An Overview of PhoneGap

With mobile trends taking over the tech scene, an overwhelming number of app development programs are becoming available. We thought it would be helpful to start profiling some of these that are garnering a lot of attention, to provide some additional insight.

An Overview of PhoneGap

What is PhoneGap?

PhoneGap is a mobile development framework built on top of the Apache Cordova platform, allowing developers who don't have experience in JAVA or Objective-C to create applications on the most popular mobile platforms (Android, iOS, Windows Phone) by using JavaScript, HTML5 and CSS.

While you could look at the PhoneGap application like it's a hybrid "web page" saved on your device, in reality it allows developers to reuse some of the most common mobile platform/device features like cameras, contact lists, device storage, and native notifications.

Building and compiling your applications is made easy with "Adobe® PhoneGap™ Build". No longer does it need to be done locally. You can upload the source of your application to their server with minimal configurations and, a few minutes later, you can download the installation packages for the platforms you selected.

Below is a chart showing which APIs are available for each device

An Overview of PhoneGap

What are the disadvantages of using PhoneGap?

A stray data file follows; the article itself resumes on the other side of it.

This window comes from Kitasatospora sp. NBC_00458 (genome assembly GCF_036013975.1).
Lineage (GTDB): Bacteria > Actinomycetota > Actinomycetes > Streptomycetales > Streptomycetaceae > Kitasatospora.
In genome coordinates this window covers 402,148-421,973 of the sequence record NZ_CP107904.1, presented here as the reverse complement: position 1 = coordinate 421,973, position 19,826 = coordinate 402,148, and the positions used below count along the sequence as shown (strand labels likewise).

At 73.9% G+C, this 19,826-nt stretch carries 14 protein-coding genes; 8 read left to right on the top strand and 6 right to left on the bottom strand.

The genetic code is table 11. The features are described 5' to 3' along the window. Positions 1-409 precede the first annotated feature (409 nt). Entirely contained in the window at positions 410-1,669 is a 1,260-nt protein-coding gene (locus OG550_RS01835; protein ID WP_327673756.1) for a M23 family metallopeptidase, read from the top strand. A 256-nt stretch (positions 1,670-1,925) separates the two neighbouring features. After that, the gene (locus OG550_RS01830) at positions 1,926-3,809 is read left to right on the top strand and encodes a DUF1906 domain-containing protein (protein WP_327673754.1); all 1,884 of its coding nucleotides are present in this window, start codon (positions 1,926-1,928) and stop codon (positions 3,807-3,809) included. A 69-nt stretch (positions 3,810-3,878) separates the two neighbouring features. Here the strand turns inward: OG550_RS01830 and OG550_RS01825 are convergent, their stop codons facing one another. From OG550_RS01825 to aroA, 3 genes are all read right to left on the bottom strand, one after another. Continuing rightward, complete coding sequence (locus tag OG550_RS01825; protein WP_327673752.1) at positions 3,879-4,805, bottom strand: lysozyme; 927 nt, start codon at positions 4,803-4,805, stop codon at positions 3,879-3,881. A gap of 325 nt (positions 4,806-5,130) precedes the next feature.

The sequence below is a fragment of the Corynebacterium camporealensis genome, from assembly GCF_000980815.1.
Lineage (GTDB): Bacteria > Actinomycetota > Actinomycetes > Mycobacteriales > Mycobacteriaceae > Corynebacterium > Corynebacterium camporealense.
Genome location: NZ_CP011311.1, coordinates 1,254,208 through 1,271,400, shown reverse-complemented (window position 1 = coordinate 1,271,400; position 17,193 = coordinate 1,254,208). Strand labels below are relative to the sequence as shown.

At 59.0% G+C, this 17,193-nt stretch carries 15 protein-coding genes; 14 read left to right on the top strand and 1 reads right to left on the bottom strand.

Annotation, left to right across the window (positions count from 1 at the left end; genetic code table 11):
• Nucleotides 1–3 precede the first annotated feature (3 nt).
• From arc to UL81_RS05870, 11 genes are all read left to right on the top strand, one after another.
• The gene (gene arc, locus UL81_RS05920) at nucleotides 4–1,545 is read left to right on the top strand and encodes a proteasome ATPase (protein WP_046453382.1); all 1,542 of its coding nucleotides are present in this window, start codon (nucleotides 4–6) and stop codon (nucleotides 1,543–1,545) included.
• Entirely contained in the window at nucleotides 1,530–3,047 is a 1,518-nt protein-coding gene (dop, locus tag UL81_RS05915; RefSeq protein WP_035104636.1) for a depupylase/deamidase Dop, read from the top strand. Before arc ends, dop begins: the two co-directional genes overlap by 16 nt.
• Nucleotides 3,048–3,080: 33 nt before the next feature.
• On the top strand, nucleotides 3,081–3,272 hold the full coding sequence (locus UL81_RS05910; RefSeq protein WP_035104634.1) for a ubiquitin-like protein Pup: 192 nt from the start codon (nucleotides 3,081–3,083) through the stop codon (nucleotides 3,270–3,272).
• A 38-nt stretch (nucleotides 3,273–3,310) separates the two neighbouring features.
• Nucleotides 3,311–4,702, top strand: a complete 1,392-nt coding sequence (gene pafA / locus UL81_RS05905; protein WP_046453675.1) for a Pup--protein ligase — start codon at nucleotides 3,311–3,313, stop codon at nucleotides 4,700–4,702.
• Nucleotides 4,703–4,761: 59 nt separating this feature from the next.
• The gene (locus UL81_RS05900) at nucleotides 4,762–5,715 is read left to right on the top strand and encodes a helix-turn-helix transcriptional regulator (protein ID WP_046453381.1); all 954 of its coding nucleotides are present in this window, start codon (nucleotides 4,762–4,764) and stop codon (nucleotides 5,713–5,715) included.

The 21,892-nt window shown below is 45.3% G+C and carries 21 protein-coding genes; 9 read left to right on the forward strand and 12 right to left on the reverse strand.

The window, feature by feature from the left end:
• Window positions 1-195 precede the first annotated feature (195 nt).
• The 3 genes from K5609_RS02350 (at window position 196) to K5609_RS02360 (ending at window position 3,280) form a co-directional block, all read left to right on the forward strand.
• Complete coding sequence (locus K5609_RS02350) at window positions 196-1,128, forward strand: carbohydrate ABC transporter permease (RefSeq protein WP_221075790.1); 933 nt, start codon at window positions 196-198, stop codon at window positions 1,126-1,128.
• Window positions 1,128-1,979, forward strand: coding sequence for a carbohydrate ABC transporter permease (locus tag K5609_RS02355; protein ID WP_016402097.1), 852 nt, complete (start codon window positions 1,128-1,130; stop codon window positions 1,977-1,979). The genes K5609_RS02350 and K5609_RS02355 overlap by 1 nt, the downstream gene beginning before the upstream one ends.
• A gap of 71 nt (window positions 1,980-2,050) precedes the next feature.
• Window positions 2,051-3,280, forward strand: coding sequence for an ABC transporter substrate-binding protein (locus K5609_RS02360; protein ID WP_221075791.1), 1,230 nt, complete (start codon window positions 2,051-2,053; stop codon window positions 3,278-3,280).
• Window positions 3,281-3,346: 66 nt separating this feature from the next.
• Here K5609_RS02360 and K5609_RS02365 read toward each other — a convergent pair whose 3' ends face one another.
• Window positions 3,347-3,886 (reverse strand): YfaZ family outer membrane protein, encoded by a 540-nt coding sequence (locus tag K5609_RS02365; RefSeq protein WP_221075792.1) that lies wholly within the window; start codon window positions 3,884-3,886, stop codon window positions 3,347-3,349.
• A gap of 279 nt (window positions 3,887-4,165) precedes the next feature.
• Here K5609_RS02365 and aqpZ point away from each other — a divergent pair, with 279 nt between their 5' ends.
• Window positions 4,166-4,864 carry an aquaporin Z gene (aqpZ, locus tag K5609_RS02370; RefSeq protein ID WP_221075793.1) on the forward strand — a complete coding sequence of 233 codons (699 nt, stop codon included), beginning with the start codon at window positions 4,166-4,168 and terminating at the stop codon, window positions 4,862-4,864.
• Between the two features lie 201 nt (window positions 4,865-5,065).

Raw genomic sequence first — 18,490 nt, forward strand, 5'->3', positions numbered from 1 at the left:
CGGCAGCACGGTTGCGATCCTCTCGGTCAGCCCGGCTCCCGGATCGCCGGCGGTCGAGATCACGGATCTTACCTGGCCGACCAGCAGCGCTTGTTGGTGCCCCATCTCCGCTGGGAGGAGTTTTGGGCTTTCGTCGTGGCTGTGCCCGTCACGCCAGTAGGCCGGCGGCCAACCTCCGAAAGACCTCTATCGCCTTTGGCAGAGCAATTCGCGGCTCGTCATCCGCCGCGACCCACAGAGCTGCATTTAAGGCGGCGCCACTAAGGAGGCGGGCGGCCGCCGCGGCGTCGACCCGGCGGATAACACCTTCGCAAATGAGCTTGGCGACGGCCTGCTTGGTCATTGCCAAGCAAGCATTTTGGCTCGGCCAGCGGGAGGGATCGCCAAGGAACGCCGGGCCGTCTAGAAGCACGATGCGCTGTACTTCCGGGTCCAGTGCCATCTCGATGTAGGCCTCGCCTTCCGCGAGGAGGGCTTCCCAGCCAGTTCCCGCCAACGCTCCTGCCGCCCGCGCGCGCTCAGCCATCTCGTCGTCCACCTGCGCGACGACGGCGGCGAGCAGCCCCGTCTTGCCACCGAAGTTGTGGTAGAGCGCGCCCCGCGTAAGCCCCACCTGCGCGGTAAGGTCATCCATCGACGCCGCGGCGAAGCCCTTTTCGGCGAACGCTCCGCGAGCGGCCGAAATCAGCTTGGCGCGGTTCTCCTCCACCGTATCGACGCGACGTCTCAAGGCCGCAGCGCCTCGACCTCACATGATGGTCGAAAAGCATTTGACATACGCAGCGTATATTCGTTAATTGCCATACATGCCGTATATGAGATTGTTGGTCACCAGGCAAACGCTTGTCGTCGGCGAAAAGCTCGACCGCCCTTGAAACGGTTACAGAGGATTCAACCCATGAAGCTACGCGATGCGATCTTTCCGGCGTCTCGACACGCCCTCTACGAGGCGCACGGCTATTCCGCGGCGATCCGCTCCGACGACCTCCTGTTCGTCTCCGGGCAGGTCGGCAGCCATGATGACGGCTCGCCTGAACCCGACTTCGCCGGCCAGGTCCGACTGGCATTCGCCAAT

PhoneGap is a wrapped "webview" (native browser) with a possibility of reaching native features of the device and platform. The HTML, CSS and JavaScript are not converted into native code; it's still a web page in a browser with some platform features, but the main difference is that it doesn't have the typical navigation bar and is in full-screen mode.

Below are a few issues we ran into while developing apps with PhoneGap:

  • Performance issues (DOM manipulation, data manipulation)

  • CSS is not the best substitute for native effects and animations

  • Apps that require rich animations and/or effects tend to be choppy and unresponsive (because usually the effects are done with CSS and JavaScript)

  • No possibility of creating background services

  • At times, the documented features of PhoneGap don't work as they should

  • Having a lot of graphical assets on your app can cause the performance to drop and, in worst case scenarios, even kill the app with a "memory limit reached" error

  • Each platform has its own webview that differs depending on the version and when targeting older devices some inconsistencies may become apparent

  • Not all native features are accessible through the Cordova platform

When should I use it?

PhoneGap is the right option for you if you want a fast and inexpensive solution for making simple mobile apps that can function on different platforms.

If you’re new to mobile development, but you have a background in web development, PhoneGap can be used as a gateway in learning how mobile apps work and might even push you to try your hand at creating mobile apps in their native language.

For a list of apps that were created with PhoneGap, check here.

Overall, PhoneGap is nice tool for creating simple and affordable mobile apps. However, you should never expect it to perform tasks it wasn’t meant to complete. If you begin to see that your applications are becoming bigger and harder to maintain, or start to have performance issues, it may be time to start thinking about moving to native app development.

*If you’re interested in learning more about mobile development, check out this blog post written by our Mobile Developer, Tadas Z.

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